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A viral photo of a young girl dressed as a nurse and a young boy dressed as a doctor is being called sexist
In the photo, the little girl is called "Nurse in Training," while the little boy is labeled "Doctor in Training." It's making the internet furious.
A drugmaker just released a half-price version of a life-saving diabetes medication in a bet that a lower price tag will help it escape the political ...
Eli Lilly plans to make a generic version of its life-saving diabetes medication Humalog and sell it for half the price of the branded drug.
Indian factory at the center of latest blood pressure medicine recall reportedly shredded documents and got warnings before carcinogens appeared in th...
The FDA announced last week the latest in an already widespread recall of common blood pressure and heart failure medications.
People are using medicine intended for horses with parasite infections to treat the skin disease rosacea, drawing the concern of dermatologists.
INSIDER asked a doctor how long it's safe to use medications like ibuprofen, Tylenol, and sleeping pills after they expire. Here's what she said.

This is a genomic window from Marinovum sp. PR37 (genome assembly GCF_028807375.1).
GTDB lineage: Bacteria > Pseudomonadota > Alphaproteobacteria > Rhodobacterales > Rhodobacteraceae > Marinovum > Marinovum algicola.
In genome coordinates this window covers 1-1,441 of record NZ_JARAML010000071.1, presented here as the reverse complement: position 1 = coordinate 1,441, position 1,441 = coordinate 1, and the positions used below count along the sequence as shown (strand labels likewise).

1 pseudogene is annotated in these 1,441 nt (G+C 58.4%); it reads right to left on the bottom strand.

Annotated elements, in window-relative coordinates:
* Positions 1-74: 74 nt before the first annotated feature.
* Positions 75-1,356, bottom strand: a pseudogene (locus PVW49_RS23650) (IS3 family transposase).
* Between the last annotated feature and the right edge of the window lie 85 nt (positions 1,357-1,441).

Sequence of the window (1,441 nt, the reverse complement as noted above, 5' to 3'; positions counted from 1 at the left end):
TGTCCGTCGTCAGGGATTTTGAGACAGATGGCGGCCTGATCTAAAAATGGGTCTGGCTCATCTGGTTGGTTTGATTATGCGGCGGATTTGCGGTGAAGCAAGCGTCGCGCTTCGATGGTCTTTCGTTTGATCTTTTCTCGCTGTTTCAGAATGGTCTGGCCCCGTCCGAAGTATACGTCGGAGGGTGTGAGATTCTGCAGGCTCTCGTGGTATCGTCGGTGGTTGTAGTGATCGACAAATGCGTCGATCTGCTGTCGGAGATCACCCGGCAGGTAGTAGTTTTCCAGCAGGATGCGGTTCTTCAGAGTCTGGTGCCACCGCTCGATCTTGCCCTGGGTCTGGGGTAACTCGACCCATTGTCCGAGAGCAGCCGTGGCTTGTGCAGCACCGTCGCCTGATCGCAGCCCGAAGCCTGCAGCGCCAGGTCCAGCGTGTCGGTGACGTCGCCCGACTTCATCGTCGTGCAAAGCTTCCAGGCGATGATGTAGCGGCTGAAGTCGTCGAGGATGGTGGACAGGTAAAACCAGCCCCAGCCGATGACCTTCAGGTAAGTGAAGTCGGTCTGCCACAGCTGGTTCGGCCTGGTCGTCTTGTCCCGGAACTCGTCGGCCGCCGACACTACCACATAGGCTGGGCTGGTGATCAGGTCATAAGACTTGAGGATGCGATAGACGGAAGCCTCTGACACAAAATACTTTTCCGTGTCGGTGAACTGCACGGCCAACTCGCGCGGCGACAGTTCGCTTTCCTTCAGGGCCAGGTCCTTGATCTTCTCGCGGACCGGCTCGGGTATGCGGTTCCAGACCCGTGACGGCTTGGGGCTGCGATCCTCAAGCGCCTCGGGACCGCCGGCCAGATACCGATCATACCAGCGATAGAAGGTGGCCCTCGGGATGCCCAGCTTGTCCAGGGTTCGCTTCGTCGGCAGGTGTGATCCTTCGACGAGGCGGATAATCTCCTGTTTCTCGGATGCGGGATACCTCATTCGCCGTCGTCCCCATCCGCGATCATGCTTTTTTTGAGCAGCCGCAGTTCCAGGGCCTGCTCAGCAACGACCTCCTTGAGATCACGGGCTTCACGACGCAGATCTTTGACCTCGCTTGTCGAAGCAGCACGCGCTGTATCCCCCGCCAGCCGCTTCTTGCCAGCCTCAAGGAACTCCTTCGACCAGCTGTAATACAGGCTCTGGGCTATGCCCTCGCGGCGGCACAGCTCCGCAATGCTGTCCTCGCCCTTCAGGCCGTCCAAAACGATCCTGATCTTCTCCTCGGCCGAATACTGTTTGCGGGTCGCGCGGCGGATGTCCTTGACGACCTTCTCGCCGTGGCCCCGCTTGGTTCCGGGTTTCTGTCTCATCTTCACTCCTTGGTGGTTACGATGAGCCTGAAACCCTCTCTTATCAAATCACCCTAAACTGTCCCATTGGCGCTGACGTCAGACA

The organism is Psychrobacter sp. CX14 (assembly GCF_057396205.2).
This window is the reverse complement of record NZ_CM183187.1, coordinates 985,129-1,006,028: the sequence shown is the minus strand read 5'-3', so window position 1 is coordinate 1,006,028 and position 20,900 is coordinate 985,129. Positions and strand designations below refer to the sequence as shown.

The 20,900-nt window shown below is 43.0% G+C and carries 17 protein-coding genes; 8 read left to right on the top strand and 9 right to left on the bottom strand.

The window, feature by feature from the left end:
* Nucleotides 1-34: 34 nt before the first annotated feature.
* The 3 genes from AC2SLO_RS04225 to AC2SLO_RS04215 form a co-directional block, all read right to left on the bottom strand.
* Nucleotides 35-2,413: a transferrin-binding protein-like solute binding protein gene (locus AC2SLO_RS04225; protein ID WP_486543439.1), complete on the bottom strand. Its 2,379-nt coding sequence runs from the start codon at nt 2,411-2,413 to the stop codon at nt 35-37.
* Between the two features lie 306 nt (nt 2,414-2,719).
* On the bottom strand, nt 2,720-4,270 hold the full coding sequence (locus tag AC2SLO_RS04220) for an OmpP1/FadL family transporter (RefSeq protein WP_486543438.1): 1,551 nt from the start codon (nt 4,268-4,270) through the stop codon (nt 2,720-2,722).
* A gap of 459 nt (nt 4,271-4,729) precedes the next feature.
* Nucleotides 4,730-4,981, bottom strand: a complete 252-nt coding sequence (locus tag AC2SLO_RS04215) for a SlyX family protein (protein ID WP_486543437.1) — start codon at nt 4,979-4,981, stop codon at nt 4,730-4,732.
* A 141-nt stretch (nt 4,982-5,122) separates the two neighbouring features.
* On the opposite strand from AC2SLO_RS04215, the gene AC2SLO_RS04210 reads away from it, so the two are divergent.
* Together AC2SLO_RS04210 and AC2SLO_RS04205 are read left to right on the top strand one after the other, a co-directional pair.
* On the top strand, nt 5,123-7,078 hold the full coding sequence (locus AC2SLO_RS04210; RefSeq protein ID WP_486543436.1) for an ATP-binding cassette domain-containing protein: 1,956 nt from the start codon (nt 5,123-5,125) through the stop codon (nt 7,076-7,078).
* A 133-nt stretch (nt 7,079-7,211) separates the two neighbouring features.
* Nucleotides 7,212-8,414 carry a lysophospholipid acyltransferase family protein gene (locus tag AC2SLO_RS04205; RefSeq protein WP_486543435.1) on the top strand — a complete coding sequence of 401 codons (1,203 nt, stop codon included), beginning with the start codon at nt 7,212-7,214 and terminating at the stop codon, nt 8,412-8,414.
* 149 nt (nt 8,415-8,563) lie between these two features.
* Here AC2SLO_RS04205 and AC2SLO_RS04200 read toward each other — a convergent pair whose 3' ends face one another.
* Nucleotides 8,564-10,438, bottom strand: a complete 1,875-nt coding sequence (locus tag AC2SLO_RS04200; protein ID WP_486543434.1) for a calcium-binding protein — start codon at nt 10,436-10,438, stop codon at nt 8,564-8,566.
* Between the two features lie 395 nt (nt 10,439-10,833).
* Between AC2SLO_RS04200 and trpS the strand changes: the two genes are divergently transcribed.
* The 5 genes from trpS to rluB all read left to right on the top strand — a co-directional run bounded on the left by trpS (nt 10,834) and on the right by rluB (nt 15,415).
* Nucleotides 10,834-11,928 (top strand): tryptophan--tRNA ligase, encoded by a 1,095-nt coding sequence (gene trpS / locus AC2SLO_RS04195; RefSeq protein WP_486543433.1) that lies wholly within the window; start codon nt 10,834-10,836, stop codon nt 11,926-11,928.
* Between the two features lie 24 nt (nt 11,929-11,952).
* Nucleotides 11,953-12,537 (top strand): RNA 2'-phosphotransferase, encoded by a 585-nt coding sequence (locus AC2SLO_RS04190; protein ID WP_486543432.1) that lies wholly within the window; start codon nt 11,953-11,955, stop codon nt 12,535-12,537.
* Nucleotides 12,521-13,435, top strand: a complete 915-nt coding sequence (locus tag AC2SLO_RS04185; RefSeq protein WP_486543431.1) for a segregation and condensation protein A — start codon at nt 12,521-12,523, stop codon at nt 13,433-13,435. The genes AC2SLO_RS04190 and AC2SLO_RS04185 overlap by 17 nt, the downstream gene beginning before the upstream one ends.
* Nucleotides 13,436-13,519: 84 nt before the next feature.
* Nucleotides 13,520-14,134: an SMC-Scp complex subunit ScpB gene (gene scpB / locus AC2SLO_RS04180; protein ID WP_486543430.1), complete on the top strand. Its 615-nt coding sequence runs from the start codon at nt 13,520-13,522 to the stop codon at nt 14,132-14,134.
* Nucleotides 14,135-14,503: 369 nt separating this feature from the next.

Ever wondered if it's OK to take those three-year-old pills sitting in your cabinet? To get the answer to that and more INSIDER spoke to an expert.
Here’s why Big Pharma is cheering a new proposal from the Trump administration that’s supposed to tackle high drug prices
The proposal is designed to lower costs for patients, but it doesn't require pharma companies to cut the prices of their drugs.
EpiPens weren’t working. It took 3 years and the FDA stepping in before serious change — with potentially deadly outcomes
Consumer complaints about EpiPens were increasing, but its manufacturer wasn’t properly looking into those complaints, FDA inspectors warned in 2014.
A Silicon Valley company just launched ‘smart’ cancer pills that track you with tiny sensors stamped into your medications
A digital medicine company called Proteus makes 'smart pills' embedded with sensors that tell your doctor when you've taken your medication. The pills also track activity levels.
A controversial startup that charges $8,000 to fill your veins with young blood now claims to be up and running in 5 cities across the US
A company called Ambrosia is charging $8,000 for the procedure and accepting PayPal payments. But there's little to no evidence that it would work.